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WIREs Nanomed Nanobiotechnol
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Deconstruction of complex protein signaling switches: a roadmap toward engineering higher‐order gene regulators

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The control of gene expression is an important tool for metabolic engineering, the design of synthetic gene networks, gene‐function analysis, and protein manufacturing. The most successful approaches to date are based on modulating messenger RNA (mRNA) synthesis via their inducible coupling to transcriptional effectors, which requires biosensing functionality. A hallmark of biological sensing is the conversion of an exogenous signal, usually a small molecule or environmental cue such as a protein–ligand interaction, into a useful output or response. One of the most utilized regulatory proteins is the lactose repressor (LacI). In this review we will (1) explore the mechanochemical structure–function relationship of LacI; (2) discuss how the physical attributes of LacI can be leveraged to identify and understand other regulatory proteins; (3) investigate the designability (tunability) of LacI; (4) discuss the potential of the modular design of novel regulatory proteins, fashioned after the topology and mechanochemical properties of LacI. WIREs Nanomed Nanobiotechnol 2017, 9:e1461. doi: 10.1002/wnan.1461

This article is categorized under:

  • Diagnostic Tools > Biosensing
  • Nanotechnology Approaches to Biology > Nanoscale Systems in Biology
  • Biology-Inspired Nanomaterials > Protein and Virus-Based Structures
Engineering anti‐lacs. Engineering alternate routes for cooperative communication in the LacI scaffold (a) is initiated by first introducing point mutations (i.e., Is mutations) that cut off allosteric communication between the effector‐binding site and the DNA binding (b). To ‘re‐route’ communication in each of the Is variants, compensatory mutations to the insensitive LacI parental mutant are introduced by way of a library of random (unbiased) mutations throughout the entire core domain (i.e., N‐ and C‐subdomains), introduced via EP‐PCR.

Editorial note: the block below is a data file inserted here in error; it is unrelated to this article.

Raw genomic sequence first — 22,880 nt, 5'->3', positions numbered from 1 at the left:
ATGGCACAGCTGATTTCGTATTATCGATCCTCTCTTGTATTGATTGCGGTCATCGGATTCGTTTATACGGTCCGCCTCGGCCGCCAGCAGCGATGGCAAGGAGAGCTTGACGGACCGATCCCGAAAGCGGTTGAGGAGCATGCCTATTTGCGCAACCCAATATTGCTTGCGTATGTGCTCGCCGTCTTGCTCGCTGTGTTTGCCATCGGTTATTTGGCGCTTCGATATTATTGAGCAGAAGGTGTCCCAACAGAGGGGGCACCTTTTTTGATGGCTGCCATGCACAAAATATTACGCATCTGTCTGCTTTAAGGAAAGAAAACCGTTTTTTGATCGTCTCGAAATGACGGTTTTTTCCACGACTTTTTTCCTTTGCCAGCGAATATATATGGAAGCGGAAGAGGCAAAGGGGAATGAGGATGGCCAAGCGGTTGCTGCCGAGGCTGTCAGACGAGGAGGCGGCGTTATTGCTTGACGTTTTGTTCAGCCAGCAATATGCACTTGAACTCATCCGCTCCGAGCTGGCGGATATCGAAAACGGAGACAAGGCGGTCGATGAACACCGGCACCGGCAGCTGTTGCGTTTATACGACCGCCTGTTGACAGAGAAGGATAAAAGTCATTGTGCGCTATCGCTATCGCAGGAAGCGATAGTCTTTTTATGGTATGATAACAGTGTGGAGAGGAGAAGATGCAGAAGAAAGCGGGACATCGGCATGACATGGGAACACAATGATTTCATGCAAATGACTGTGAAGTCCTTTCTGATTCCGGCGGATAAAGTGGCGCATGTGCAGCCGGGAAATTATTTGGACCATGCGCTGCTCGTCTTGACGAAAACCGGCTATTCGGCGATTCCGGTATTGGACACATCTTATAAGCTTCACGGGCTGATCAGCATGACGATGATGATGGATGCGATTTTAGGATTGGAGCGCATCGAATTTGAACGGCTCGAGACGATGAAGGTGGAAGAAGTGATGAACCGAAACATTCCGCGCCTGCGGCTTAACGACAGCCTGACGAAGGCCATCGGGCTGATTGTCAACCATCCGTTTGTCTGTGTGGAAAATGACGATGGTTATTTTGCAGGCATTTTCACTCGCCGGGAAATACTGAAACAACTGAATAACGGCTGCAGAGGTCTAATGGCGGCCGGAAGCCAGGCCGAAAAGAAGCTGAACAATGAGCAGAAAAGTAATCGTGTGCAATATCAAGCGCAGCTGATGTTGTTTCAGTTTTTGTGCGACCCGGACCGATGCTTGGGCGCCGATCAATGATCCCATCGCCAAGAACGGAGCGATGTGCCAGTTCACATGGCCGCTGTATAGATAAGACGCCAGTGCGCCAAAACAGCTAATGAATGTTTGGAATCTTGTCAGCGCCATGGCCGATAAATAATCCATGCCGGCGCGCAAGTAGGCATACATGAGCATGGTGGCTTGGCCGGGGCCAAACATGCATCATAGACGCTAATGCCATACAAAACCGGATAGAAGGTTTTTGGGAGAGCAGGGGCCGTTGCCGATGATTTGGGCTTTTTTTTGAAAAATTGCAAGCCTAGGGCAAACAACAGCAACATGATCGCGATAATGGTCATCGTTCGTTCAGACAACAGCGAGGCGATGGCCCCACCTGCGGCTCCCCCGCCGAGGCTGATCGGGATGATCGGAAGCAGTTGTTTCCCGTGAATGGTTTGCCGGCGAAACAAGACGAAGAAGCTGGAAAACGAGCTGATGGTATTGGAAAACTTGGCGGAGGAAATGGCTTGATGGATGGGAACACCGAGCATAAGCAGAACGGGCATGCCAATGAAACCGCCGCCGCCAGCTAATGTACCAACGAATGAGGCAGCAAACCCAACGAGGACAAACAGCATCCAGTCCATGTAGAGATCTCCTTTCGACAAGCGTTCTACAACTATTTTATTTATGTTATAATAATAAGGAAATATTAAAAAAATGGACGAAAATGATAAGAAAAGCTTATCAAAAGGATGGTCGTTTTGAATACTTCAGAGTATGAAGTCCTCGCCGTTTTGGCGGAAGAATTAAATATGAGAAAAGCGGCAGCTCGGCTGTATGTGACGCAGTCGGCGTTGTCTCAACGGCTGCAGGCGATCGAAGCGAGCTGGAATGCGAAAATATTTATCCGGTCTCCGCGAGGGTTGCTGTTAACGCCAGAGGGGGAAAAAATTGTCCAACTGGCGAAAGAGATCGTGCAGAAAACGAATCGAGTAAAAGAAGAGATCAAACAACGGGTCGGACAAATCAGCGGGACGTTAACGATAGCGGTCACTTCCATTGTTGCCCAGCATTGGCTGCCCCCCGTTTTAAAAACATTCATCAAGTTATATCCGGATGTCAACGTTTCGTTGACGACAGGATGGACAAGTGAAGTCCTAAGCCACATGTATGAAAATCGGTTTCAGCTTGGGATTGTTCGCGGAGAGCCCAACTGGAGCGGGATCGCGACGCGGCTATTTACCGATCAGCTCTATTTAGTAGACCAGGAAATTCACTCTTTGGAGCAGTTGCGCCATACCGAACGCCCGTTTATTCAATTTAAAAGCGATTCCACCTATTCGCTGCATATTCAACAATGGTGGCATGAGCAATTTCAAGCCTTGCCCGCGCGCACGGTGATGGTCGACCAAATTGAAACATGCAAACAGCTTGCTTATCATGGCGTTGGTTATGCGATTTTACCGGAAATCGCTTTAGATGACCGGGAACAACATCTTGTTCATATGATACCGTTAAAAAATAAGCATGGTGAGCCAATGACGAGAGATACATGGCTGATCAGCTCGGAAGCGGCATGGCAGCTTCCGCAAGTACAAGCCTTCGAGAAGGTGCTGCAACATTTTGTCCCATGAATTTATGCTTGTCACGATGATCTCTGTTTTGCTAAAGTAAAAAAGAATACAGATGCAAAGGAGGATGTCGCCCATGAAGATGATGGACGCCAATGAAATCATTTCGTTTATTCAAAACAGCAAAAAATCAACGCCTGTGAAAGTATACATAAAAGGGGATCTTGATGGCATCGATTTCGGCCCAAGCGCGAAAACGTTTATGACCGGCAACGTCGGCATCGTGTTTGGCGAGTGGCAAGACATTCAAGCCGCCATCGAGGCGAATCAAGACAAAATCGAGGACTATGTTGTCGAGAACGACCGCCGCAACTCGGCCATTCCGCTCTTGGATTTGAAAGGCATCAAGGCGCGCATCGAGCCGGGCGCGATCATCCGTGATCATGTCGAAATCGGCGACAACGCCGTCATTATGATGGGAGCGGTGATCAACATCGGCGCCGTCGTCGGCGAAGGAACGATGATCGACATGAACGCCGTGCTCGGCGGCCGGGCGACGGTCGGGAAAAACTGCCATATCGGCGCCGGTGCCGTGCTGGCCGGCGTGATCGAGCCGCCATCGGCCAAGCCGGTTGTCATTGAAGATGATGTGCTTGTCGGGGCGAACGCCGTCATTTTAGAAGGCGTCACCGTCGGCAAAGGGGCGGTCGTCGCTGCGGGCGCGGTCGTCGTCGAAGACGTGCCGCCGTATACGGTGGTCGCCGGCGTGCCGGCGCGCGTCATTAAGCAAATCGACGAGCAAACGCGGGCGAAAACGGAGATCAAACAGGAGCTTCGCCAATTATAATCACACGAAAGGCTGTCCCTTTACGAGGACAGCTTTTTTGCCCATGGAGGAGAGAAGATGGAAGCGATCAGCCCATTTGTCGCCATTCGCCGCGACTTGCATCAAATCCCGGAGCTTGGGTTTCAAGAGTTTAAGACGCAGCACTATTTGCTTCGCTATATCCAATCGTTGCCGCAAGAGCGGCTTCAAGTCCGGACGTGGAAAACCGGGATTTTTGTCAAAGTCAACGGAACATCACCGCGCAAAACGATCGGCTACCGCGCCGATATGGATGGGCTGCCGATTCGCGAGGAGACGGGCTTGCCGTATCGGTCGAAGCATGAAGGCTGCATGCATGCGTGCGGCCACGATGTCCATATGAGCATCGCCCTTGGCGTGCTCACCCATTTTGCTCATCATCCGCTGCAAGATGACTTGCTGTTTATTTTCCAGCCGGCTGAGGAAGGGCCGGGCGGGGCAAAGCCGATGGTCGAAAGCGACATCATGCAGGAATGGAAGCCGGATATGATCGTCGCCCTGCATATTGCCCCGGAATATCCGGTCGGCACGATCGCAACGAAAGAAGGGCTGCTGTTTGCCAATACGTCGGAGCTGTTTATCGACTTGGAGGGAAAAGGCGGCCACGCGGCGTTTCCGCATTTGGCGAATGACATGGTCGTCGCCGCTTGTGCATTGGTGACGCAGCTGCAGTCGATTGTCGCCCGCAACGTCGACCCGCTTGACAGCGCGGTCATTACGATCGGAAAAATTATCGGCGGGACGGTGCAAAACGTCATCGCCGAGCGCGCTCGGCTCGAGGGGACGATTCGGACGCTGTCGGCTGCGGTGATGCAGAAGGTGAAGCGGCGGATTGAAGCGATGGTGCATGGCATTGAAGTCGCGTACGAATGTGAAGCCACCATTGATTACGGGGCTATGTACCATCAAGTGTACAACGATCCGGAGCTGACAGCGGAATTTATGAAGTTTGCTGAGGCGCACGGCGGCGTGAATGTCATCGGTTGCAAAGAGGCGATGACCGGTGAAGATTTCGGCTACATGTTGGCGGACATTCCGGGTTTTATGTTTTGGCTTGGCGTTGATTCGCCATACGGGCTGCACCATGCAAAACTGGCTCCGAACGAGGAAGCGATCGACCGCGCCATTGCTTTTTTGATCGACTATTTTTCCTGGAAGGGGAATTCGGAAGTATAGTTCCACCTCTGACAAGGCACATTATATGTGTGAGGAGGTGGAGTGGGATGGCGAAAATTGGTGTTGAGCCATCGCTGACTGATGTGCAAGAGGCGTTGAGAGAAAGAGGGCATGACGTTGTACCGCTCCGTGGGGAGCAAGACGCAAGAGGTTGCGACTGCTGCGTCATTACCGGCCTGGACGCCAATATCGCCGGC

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Modular design of two orthogonal and logic gates. Chimeric repressors are constructed baring either the wildtype LacI DNA binding domain (blue) recognizing the PLAC operator or the LacI/Y17T/Q18A/R22N DNA binding domain variant (orange) recognizing the PTAN operator. Each DNA binding domain is fused to one of four regulatory domains: GalS (blue) recognizing fructose (A), RbsR (red) recognizing ribose (B), TreR (green) recognizing trehalose (C), and LacI (purple) recognizing IPTG (D). The first two chimeras repress the expression of GFP while the second two repressors inhibit the expression of RFP. The expression signals observed are tabulated as a function of inducer combinations that are interrogated by the bi‐AND logic gate expression system.
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Variation in functional inducer binding sites. LacI heterodimeric chimeras were constructed containing (a) two functional inducer binding sites, (b) a single functional site, or (c) no functional inducer binding sites.